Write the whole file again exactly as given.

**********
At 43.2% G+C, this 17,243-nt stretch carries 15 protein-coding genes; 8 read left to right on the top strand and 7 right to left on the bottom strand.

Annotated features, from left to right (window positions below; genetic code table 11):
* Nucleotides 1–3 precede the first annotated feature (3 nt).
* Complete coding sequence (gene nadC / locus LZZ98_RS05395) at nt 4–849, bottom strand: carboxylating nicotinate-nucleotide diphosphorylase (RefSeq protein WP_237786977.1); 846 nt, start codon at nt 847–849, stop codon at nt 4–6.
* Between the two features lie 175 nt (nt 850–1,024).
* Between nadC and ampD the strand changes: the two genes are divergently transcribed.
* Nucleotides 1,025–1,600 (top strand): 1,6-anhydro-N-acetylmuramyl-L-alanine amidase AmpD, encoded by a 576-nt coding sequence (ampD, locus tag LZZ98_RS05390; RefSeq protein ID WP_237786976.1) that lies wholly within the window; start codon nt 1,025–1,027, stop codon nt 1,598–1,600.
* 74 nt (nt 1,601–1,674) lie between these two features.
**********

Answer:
At 43.2% G+C, this 17,243-nt stretch carries 15 protein-coding genes; 8 read left to right on the top strand and 7 right to left on the bottom strand.

Annotated features, from left to right (window positions below; genetic code table 11):
* Nucleotides 1–3 precede the first annotated feature (3 nt).
* Complete coding sequence (gene nadC / locus LZZ98_RS05395) at nt 4–849, bottom strand: carboxylating nicotinate-nucleotide diphosphorylase (RefSeq protein WP_237786977.1); 846 nt, start codon at nt 847–849, stop codon at nt 4–6.
* Between the two features lie 175 nt (nt 850–1,024).
* Between nadC and ampD the strand changes: the two genes are divergently transcribed.
* Nucleotides 1,025–1,600 (top strand): 1,6-anhydro-N-acetylmuramyl-L-alanine amidase AmpD, encoded by a 576-nt coding sequence (ampD, locus tag LZZ98_RS05390; RefSeq protein ID WP_237786976.1) that lies wholly within the window; start codon nt 1,025–1,027, stop codon nt 1,598–1,600.
* 74 nt (nt 1,601–1,674) lie between these two features.